Question... significant happening or false alarm?

S I, modified 10 Years ago.

Question... significant happening or false alarm?

Post: 1 Join Date: 8/12/10 Recent Posts
Hey guys,

First of all a quick introduction... I read this forum every so often, got into Buddhism and meditation a couple of years back when I went on a bit of a mission to try and improve my confidence, mood and all that good stuff, read a few books, eventually found my way to meditation. So I've been practising in some way or another for those 2 years. Mostly just sitting trying to pay attention to my breath for 10-30 minutes a day, most days each week. I've not done any retreats or had formal teaching, just self taught from the net and in particular "Mindfulness In Plain English" and latterly MCTB. I found my way to Kenneth Folk's site earlier this year, and naturally it wasn't long before I stumbled across and read MCTB. Anyway I can have a tendency to ramble so I'll cut it short... basically I feel like something might or might not have happened last night.

I usually meditate in the morning before work for half an hour or so, and lately I'd been feeling like it wasn't going anywhere - I wasn't concentrating well, I just kept finding myself again lost in thoughts. This has gone on for a few months I'd say - I wasn't getting the same nice clear feeling after rising from the cushion, sometimes it felt a bit of a waste of time but I got on with it anyway.

Last night I decided to have a late evening session, around 10pm.My practice has been a bit erratic this week, certainly none that morning and the one before, so I thought I'd squeeze in a session before bed. After an initial disturbance I felt myself doing better than I'd done for a long time - I was nicely fixed on my breath, it was coming naturally, thoughts becoming more distant and less nagging, enough so that I felt that old clear, peaceful feeling that I'd gotten before from meditation especially when I first started.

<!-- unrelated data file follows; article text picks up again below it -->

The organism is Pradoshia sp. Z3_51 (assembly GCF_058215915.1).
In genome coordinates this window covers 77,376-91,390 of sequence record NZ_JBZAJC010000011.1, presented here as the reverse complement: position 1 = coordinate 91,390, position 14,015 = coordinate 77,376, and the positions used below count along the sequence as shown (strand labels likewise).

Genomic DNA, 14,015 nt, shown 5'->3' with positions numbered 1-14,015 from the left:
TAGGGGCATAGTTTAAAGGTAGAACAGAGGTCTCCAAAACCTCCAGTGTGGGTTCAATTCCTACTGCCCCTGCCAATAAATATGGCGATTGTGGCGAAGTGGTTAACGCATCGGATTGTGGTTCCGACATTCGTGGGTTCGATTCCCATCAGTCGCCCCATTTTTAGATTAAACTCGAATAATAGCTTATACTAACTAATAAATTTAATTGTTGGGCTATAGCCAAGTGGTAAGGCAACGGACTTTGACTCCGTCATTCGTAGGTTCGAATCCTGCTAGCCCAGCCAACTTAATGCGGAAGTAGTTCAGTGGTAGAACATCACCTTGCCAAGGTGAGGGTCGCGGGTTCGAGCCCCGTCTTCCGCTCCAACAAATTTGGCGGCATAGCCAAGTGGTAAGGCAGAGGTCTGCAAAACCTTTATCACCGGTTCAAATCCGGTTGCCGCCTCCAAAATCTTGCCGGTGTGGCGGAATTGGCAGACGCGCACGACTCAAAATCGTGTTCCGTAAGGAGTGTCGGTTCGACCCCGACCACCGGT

After 20 minutes or so I couldn't concentrate as much, but I still had the clear feeling. Just like with my best sessions, I soon got up and went about my business, feeling nice and relaxed. When I went to bed it seemed to take me a while to fall asleep, but not in the restless way that sleeplessness usually presents itself to me; I was just lying feeling lovely and chilled out, no tossing and turning. I got to sleep eventually, and even though it wasn't as much as I normally need I feel fine today.

So on to today... meditated in the morning, was more back to my normal not-great sessions of late. However I noticed that especially as today's gone on I've definitely felt a shift in my mood - I've been more happy, quite confident, more relaxed (had a quiet day in work which I'm sure helped that) more in-the-moment. Even now I'm feeling an additional clarity that I don't normally have.

Which finally leads me to the question - does this have any significance? Is it something in the progress of insight going on or did I just happen to have a good session that's left me with a lingering afterglow (after all it was only 24h ago)... has something happened (like a mild A&P) or am I just wasting your valuable time with my ramblings ;) or any advice in general ? Ask any questions if you want. I don't feel my life's been turned around, more just that I've taken some sort of step forward, and it's always good to get some outside opinions to keep me in check, especially since my practice has mostly been something I keep to myself.

Thanks and much love
S
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Florian Weps, modified 10 Years ago.